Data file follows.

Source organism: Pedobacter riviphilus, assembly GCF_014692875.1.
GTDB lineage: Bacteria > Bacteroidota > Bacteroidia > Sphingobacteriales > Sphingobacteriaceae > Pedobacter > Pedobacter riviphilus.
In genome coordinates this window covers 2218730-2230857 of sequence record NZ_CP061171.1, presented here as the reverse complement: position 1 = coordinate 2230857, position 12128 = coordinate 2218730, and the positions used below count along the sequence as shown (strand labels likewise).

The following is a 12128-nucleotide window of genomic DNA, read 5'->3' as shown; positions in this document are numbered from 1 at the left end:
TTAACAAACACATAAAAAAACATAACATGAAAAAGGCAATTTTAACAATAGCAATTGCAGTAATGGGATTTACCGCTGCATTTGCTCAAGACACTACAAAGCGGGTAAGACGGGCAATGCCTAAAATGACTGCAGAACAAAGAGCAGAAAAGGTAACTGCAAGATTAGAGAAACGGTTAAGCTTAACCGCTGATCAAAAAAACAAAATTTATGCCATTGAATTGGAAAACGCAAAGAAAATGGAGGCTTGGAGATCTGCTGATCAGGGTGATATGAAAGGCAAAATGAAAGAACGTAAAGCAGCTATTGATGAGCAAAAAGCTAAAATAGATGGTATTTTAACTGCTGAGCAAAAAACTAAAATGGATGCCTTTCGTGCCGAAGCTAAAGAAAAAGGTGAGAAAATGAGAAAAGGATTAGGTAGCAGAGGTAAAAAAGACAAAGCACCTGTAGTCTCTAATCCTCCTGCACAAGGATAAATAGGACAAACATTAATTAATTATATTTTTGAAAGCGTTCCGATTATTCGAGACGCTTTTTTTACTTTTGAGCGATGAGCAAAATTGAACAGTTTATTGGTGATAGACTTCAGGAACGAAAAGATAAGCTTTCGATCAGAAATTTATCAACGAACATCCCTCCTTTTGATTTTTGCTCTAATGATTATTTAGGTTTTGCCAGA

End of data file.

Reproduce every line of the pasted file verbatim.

Source organism: Pedobacter riviphilus, assembly GCF_014692875.1.
GTDB lineage: Bacteria > Bacteroidota > Bacteroidia > Sphingobacteriales > Sphingobacteriaceae > Pedobacter > Pedobacter riviphilus.
In genome coordinates this window covers 2218730-2230857 of sequence record NZ_CP061171.1, presented here as the reverse complement: position 1 = coordinate 2230857, position 12128 = coordinate 2218730, and the positions used below count along the sequence as shown (strand labels likewise).

The following is a 12128-nucleotide window of genomic DNA, read 5'->3' as shown; positions in this document are numbered from 1 at the left end:
TTAACAAACACATAAAAAAACATAACATGAAAAAGGCAATTTTAACAATAGCAATTGCAGTAATGGGATTTACCGCTGCATTTGCTCAAGACACTACAAAGCGGGTAAGACGGGCAATGCCTAAAATGACTGCAGAACAAAGAGCAGAAAAGGTAACTGCAAGATTAGAGAAACGGTTAAGCTTAACCGCTGATCAAAAAAACAAAATTTATGCCATTGAATTGGAAAACGCAAAGAAAATGGAGGCTTGGAGATCTGCTGATCAGGGTGATATGAAAGGCAAAATGAAAGAACGTAAAGCAGCTATTGATGAGCAAAAAGCTAAAATAGATGGTATTTTAACTGCTGAGCAAAAAACTAAAATGGATGCCTTTCGTGCCGAAGCTAAAGAAAAAGGTGAGAAAATGAGAAAAGGATTAGGTAGCAGAGGTAAAAAAGACAAAGCACCTGTAGTCTCTAATCCTCCTGCACAAGGATAAATAGGACAAACATTAATTAATTATATTTTTGAAAGCGTTCCGATTATTCGAGACGCTTTTTTTACTTTTGAGCGATGAGCAAAATTGAACAGTTTATTGGTGATAGACTTCAGGAACGAAAAGATAAGCTTTCGATCAGAAATTTATCAACGAACATCCCTCCTTTTGATTTTTGCTCTAATGATTATTTAGGTTTTGCCAGA